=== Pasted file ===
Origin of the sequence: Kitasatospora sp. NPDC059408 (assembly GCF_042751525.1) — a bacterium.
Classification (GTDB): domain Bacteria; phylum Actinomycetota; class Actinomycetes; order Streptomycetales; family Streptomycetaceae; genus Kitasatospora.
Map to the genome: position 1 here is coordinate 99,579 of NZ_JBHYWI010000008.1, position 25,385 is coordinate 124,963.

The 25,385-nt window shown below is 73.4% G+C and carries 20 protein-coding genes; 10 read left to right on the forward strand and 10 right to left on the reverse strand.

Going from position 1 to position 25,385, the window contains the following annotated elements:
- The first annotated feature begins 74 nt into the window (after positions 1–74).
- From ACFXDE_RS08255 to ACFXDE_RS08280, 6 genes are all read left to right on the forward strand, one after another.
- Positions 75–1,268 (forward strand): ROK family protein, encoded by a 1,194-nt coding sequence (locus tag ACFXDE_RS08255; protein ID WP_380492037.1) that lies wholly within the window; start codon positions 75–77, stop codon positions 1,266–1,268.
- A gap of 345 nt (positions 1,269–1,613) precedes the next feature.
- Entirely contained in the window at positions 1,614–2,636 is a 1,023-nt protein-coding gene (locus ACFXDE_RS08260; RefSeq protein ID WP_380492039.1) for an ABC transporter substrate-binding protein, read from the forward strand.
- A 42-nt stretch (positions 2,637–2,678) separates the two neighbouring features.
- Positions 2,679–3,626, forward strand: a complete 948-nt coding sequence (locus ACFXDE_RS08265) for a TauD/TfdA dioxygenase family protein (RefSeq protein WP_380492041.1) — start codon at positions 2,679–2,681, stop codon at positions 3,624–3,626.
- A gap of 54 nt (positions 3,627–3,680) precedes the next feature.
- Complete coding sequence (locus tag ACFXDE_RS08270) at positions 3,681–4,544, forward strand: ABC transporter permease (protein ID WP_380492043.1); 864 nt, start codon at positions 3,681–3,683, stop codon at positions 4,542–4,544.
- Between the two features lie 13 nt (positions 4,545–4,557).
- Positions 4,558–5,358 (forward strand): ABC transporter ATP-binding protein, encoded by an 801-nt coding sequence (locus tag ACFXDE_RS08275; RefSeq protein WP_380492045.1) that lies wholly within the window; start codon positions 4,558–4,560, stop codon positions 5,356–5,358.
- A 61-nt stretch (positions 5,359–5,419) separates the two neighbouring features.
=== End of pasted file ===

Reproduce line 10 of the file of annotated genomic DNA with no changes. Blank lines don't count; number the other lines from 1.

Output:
- Entirely contained in the window at positions 1,614–2,636 is a 1,023-nt protein-coding gene (locus ACFXDE_RS08260; RefSeq protein ID WP_380492039.1) for an ABC transporter substrate-binding protein, read from the forward strand.